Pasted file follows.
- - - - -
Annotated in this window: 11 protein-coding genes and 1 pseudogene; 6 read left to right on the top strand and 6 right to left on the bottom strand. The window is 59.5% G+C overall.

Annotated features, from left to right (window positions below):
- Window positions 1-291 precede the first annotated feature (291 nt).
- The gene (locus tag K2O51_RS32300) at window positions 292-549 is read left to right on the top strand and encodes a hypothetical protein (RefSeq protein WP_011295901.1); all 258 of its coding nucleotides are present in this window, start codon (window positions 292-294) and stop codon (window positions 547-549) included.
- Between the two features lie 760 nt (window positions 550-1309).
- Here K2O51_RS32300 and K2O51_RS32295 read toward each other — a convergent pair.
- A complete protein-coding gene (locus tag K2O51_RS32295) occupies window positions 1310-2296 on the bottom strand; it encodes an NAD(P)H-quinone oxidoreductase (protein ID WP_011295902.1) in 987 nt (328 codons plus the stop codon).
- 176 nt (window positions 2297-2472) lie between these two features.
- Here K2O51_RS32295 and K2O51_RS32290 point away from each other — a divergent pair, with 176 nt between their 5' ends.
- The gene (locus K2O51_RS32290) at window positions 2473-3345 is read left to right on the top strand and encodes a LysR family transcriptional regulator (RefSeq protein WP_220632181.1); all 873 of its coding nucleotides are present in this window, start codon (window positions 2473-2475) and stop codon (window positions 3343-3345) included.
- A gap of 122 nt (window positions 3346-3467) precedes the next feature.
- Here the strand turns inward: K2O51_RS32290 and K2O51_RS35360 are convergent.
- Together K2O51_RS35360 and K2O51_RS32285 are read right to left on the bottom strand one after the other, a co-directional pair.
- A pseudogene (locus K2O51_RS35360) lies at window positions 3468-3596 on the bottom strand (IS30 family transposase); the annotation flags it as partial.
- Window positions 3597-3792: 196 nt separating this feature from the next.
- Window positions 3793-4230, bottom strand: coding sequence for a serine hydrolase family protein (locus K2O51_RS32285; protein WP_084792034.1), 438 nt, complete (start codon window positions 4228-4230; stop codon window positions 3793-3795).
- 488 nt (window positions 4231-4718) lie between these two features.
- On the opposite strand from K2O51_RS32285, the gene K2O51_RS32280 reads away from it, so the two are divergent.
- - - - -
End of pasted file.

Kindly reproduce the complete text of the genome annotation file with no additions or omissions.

Annotated in this window: 11 protein-coding genes and 1 pseudogene; 6 read left to right on the top strand and 6 right to left on the bottom strand. The window is 59.5% G+C overall.

Annotated features, from left to right (window positions below):
- Window positions 1-291 precede the first annotated feature (291 nt).
- The gene (locus tag K2O51_RS32300) at window positions 292-549 is read left to right on the top strand and encodes a hypothetical protein (RefSeq protein WP_011295901.1); all 258 of its coding nucleotides are present in this window, start codon (window positions 292-294) and stop codon (window positions 547-549) included.
- Between the two features lie 760 nt (window positions 550-1309).
- Here K2O51_RS32300 and K2O51_RS32295 read toward each other — a convergent pair.
- A complete protein-coding gene (locus tag K2O51_RS32295) occupies window positions 1310-2296 on the bottom strand; it encodes an NAD(P)H-quinone oxidoreductase (protein ID WP_011295902.1) in 987 nt (328 codons plus the stop codon).
- 176 nt (window positions 2297-2472) lie between these two features.
- Here K2O51_RS32295 and K2O51_RS32290 point away from each other — a divergent pair, with 176 nt between their 5' ends.
- The gene (locus K2O51_RS32290) at window positions 2473-3345 is read left to right on the top strand and encodes a LysR family transcriptional regulator (RefSeq protein WP_220632181.1); all 873 of its coding nucleotides are present in this window, start codon (window positions 2473-2475) and stop codon (window positions 3343-3345) included.
- A gap of 122 nt (window positions 3346-3467) precedes the next feature.
- Here the strand turns inward: K2O51_RS32290 and K2O51_RS35360 are convergent.
- Together K2O51_RS35360 and K2O51_RS32285 are read right to left on the bottom strand one after the other, a co-directional pair.
- A pseudogene (locus K2O51_RS35360) lies at window positions 3468-3596 on the bottom strand (IS30 family transposase); the annotation flags it as partial.
- Window positions 3597-3792: 196 nt separating this feature from the next.
- Window positions 3793-4230, bottom strand: coding sequence for a serine hydrolase family protein (locus K2O51_RS32285; protein WP_084792034.1), 438 nt, complete (start codon window positions 4228-4230; stop codon window positions 3793-3795).
- 488 nt (window positions 4231-4718) lie between these two features.
- On the opposite strand from K2O51_RS32285, the gene K2O51_RS32280 reads away from it, so the two are divergent.